Thursday, July 23, 2015

New Proof of the Isolation Lemma

The isolation lemma of Mulmuley, Vazirani and Vazirani says that if we take random weights for elements in a set system, with high probability there will be a unique set of minimum weight. Mulmuley et al. use the isolation lemma to randomly reduce matching to computing the determinant. The isolation lemma also gives an alternative proof to Valiant-Vazirani that show how to randomly reduce NP-complete problems to ones with a unique solution.

Noam Ta-Shma, an Israeli high school student (and son of Amnon), recently posted a new proof of the isolation lemma. The MVV proof is not particularly complicated but it does require feeling very comfortable with independent random variables. Ta-Shma's proof is a more straight-forward combinatorial argument.

Suppose you have a set system over a universe of n elements. Give each element i, a weight wi uniformly chosen between 1 and m. The weight of a set is the sum of the weights of the elements of that set. Ta-Shma shows that there is a unique minimum weighted set with probability at least (1-1/m)n, which beats out the bound of (1-n/m) given by MVV.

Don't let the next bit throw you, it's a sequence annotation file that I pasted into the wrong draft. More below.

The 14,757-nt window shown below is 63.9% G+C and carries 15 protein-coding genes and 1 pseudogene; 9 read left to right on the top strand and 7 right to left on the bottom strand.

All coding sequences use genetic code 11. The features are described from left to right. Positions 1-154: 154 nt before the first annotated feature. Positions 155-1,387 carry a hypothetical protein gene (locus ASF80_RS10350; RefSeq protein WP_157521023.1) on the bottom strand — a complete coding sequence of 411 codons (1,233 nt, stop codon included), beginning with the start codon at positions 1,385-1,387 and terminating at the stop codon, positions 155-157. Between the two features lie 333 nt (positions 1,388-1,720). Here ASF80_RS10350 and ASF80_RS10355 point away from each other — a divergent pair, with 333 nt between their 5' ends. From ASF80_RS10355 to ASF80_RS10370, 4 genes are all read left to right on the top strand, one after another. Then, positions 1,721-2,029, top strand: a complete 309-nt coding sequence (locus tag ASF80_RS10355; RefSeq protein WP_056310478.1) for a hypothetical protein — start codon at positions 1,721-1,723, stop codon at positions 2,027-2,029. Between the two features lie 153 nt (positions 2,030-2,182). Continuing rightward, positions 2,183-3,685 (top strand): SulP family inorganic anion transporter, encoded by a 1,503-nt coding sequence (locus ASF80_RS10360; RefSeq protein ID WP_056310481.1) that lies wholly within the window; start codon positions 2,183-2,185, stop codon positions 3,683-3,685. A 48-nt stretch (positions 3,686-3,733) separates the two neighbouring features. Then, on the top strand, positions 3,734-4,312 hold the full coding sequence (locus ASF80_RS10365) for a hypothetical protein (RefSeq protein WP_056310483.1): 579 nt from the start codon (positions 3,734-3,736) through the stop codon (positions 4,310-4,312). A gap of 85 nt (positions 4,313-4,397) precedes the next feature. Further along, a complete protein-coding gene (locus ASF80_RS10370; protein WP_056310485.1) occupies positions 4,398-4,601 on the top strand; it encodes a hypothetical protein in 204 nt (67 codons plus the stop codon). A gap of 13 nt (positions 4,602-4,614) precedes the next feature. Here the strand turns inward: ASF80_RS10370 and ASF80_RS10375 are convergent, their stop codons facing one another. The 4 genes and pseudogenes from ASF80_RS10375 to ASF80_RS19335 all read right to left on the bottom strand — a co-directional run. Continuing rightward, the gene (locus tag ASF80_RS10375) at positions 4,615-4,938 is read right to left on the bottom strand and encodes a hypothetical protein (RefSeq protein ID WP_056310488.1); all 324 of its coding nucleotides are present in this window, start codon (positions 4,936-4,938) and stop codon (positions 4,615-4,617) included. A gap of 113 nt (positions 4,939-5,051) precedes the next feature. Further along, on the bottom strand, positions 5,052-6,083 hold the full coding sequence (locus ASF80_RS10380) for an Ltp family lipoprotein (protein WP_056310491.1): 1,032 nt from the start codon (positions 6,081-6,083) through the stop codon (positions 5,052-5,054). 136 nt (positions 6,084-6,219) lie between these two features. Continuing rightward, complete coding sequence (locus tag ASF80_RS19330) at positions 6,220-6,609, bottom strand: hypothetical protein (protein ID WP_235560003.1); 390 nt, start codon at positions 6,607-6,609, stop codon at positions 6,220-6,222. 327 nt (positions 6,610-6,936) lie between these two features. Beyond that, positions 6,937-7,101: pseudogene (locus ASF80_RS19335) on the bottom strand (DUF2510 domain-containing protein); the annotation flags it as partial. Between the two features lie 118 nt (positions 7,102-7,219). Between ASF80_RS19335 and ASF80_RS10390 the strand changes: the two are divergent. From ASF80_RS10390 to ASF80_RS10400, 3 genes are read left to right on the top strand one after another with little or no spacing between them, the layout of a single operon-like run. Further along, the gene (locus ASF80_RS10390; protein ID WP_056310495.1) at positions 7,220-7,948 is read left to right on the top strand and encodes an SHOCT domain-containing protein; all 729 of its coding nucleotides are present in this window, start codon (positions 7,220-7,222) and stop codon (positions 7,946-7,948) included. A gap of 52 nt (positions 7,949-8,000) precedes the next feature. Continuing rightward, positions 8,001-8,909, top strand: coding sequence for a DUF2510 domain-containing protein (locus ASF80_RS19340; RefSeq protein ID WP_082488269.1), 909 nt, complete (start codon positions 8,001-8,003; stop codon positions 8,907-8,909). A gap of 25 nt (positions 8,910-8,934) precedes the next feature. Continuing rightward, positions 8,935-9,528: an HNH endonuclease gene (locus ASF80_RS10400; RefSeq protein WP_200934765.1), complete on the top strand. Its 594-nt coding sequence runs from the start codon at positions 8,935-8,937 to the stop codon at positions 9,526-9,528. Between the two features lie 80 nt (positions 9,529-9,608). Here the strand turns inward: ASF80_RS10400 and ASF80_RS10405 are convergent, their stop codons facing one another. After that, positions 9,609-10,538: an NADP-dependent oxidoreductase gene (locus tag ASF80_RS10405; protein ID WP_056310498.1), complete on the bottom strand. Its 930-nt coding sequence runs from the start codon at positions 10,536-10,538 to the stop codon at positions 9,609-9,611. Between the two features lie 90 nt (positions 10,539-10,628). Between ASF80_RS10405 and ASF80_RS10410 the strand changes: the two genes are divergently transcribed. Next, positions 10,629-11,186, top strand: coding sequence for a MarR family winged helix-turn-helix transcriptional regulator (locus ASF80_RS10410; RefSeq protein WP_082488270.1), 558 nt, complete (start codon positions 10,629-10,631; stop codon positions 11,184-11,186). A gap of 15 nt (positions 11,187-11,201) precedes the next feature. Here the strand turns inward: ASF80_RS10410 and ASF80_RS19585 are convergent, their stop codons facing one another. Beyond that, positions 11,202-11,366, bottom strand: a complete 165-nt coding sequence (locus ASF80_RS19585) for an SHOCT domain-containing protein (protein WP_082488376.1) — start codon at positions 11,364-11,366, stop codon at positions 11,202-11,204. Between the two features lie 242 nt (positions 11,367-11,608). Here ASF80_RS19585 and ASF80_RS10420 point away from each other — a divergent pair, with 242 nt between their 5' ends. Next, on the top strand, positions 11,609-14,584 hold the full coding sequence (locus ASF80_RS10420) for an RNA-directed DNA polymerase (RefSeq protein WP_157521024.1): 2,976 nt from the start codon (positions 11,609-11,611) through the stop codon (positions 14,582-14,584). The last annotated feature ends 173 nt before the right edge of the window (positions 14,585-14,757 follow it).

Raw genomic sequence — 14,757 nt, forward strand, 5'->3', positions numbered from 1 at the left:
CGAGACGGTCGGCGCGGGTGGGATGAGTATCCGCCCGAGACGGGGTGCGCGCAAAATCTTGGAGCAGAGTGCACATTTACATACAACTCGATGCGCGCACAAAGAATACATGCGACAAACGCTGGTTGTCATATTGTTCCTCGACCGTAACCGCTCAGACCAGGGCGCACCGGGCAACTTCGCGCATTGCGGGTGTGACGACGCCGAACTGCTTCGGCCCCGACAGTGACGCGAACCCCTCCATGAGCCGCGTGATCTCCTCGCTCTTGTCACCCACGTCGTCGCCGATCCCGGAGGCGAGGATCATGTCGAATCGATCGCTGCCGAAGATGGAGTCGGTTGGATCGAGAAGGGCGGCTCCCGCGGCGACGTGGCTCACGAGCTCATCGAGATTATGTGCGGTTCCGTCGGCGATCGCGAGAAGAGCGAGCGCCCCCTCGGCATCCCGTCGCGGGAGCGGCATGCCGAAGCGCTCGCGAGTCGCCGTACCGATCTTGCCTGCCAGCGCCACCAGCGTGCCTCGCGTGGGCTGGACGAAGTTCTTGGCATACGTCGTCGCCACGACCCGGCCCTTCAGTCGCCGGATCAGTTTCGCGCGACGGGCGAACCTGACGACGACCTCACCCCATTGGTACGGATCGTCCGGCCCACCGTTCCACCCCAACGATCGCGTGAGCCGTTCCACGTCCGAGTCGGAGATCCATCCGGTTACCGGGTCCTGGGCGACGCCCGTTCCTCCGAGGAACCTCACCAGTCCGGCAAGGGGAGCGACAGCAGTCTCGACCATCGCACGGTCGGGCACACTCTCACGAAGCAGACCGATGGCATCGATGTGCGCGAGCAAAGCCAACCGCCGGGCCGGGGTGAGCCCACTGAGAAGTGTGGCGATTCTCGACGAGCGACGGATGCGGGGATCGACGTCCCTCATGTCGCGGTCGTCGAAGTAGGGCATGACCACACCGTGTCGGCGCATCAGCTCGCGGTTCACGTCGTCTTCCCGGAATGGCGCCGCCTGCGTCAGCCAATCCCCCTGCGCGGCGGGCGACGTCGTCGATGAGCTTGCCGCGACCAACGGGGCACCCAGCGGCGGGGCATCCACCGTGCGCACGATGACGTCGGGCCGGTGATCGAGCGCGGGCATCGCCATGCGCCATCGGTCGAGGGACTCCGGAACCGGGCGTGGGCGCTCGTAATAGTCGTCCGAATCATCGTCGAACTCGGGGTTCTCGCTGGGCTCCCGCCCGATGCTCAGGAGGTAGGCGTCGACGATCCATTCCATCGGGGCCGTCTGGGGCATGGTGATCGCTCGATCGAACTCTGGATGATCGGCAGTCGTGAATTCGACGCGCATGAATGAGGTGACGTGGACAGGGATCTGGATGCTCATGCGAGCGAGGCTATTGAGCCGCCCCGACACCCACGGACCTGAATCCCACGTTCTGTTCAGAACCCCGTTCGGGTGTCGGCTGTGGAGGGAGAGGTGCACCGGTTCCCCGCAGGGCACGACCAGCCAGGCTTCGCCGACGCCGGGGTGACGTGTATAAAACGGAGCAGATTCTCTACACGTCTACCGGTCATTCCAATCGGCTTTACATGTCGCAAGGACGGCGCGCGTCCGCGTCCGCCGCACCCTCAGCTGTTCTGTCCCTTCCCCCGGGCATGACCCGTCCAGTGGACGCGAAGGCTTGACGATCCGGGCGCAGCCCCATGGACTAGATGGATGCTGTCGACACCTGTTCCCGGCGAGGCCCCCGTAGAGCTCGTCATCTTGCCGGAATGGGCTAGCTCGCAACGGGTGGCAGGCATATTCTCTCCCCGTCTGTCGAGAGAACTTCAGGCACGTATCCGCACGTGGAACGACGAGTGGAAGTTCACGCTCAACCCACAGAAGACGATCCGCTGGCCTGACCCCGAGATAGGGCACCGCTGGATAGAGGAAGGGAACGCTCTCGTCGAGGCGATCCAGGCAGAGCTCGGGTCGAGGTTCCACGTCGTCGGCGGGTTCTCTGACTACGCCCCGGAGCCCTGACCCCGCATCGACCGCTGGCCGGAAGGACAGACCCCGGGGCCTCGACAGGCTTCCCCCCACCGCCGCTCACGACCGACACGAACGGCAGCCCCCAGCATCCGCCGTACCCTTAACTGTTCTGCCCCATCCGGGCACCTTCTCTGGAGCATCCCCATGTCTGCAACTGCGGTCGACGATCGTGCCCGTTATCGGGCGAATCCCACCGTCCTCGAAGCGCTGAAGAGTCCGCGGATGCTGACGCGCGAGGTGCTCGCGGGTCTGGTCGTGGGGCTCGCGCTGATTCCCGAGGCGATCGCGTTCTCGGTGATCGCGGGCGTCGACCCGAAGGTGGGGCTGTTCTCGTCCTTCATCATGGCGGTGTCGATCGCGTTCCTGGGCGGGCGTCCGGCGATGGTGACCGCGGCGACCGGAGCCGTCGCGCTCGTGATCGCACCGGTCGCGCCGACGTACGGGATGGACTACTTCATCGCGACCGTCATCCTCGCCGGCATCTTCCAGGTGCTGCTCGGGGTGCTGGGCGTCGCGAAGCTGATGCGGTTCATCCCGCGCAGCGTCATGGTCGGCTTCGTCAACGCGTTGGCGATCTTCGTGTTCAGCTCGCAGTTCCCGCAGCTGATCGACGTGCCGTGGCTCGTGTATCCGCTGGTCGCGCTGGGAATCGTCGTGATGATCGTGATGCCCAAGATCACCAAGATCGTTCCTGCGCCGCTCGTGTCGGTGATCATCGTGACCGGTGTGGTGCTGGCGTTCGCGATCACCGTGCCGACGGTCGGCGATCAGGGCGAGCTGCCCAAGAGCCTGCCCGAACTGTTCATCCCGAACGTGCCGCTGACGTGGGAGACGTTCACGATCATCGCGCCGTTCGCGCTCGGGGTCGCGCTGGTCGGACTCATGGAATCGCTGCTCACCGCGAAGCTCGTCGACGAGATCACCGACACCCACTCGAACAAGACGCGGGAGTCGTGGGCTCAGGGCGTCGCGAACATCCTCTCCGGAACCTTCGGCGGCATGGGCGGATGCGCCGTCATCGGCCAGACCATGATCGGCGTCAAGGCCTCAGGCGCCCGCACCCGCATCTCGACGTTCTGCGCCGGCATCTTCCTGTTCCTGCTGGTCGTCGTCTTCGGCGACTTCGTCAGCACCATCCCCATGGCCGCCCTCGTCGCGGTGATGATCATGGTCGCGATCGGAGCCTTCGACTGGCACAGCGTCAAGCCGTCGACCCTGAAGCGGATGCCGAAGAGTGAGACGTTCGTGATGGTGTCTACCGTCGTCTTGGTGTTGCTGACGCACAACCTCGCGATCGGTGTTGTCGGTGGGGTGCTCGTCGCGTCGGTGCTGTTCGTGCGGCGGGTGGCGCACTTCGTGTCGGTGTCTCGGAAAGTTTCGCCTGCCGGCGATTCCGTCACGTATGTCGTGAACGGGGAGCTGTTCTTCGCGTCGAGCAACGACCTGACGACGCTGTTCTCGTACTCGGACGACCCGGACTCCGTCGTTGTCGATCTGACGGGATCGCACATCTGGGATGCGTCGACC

Here is a sketch of his proof: Suppose all the wi's had weights between 2 and m. Let S be the lexicographically minimal weight set given these weights. Consider the function φ(w), defined on weights with all the wi at least 2, as the following:
  • φ(w)i = wi -1 if i is in S
  • φ(w)i = wi if i is not in S
Note that S is the unique minimal set now in the weights φ(w)i. Moreover φ is 1-1 for we can recover w from φ(w) by taking the unique minimal weight set in φ(w) and adding one to the weight of each element in that set.

So we have the probability that random weights yield a unique minimum set is at least
|range(φ)|/mn = |domain(φ)|/mn = (m-1)n/mn = (1-1/m)n.

Read all the details in Ta-Shma's paper.